Roger Goodell addressed the collection of PSI information this past year during his state of the league address Friday. (Matthew Emmons/USA TODAY Sports)
Speaking at his annual state of the league press conference in San Fransisco, a question about Deflategate was bound to be asked to Roger Goodell — and it was.
CSNNE’s Tom E. Curran asked the commissioner about what he said earlier in the week about the PSI information collected this year being part of spot checks and not a research project and also what constitutes a violation.
Goodell never directly answered Curran’s question, but did repeat what he said earlier in the week by saying the data collected was just to see if there was a violation committed.
“It’s also important that the data that was collected in that was not data for research,” Goodell told reporters. “It was data that collected just to see if there was a violation. Our people never found violations.”
Below is the complete exchange between Curran and Goodell:
Curran: “Earlier this week you said during your “spot checks” that no violations of the PSI rule were found. What actually constitutes a violation now? Did you find anything under 12.5? In the spirit of getting better, doesn’t this whole thing demand transparency in terms of what the numbers were and what the standards will be going forward?”
Goodell: “As you know, at the beginning of the season we made changes to our protocols of how we were going to manage the footballs. That is how they were going to be managed in the moment. They were taken into the stadium right after the game. We have implemented that. As part of that, and it happens in most of our game operations areas, we conduct random checks. We make sure the clubs understand that we will look at that type of procedure and make sure there were no violations of that. We did that, in a very limited basis. We don’t disclose all the specifics on that because it’s meant as a deterrent. If you tell everybody how many times you’re checking, which games you’re checking, it’s not much of a deterrent. It’s a deterrent when they think that game may be being checked.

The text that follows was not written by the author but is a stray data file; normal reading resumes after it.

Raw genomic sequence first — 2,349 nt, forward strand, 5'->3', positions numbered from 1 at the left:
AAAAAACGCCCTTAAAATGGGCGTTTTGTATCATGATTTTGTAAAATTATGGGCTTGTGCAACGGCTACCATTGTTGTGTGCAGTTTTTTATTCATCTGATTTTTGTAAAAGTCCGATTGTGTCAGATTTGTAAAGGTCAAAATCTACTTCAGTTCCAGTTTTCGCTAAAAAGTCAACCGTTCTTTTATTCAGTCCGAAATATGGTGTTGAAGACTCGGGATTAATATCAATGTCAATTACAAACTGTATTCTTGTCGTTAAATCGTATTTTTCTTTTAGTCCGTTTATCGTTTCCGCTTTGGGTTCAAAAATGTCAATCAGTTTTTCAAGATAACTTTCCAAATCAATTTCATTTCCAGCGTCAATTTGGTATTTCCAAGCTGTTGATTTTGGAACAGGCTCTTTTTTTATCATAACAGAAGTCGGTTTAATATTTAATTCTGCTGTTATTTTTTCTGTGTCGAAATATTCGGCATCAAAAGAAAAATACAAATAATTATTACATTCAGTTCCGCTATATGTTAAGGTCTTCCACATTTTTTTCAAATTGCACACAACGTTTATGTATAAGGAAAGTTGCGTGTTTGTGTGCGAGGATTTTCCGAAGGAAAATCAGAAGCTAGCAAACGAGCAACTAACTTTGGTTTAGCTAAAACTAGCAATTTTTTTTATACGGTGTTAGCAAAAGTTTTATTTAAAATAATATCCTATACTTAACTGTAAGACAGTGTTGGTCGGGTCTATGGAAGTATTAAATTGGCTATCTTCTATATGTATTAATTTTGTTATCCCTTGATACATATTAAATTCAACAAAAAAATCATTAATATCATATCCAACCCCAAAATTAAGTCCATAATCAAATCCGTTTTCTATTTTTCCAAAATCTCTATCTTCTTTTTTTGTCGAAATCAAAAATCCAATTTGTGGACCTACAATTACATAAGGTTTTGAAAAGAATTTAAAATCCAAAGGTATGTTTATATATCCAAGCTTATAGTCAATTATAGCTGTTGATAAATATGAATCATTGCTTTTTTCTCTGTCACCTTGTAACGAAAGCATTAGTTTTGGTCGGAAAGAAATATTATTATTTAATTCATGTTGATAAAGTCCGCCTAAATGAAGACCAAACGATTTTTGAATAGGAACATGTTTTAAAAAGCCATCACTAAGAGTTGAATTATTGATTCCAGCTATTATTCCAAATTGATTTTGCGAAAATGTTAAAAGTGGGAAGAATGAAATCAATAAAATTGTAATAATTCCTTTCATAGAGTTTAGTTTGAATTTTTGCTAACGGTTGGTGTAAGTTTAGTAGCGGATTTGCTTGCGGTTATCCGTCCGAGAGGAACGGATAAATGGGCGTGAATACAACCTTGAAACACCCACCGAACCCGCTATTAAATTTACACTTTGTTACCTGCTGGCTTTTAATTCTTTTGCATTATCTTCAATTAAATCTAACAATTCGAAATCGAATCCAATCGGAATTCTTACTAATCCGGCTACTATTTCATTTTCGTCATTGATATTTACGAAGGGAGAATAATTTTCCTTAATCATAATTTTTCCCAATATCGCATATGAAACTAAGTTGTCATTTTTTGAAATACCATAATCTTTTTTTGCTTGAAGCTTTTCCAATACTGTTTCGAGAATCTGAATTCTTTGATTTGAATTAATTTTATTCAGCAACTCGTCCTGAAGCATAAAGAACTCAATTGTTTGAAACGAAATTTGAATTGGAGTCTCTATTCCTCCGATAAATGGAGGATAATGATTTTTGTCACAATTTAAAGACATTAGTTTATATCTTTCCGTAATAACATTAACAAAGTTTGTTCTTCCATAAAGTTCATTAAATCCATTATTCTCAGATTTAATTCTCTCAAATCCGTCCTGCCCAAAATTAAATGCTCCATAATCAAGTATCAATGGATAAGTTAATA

“It’s also important that the data that was collected in that was not data for research. It was data that collected just to see if there was a violation. Our people never found violations. There was never an accusation of a violation by any other club. And so we’re comfortable that this policy, this rule was followed by our clubs. And we do this across the board on our game operations. There are many areas in our game operations that requires that type of thing.
“Second of all, we did a great deal of research, scientific analysis last year. That was part of the appeal hearing. There was Ted Wells’ report where [he wanted] independent people to study this type of issue. The intent of what we were doing was not a research project, it was to make sure that our policies were followed just like we do in other areas of our game operations.”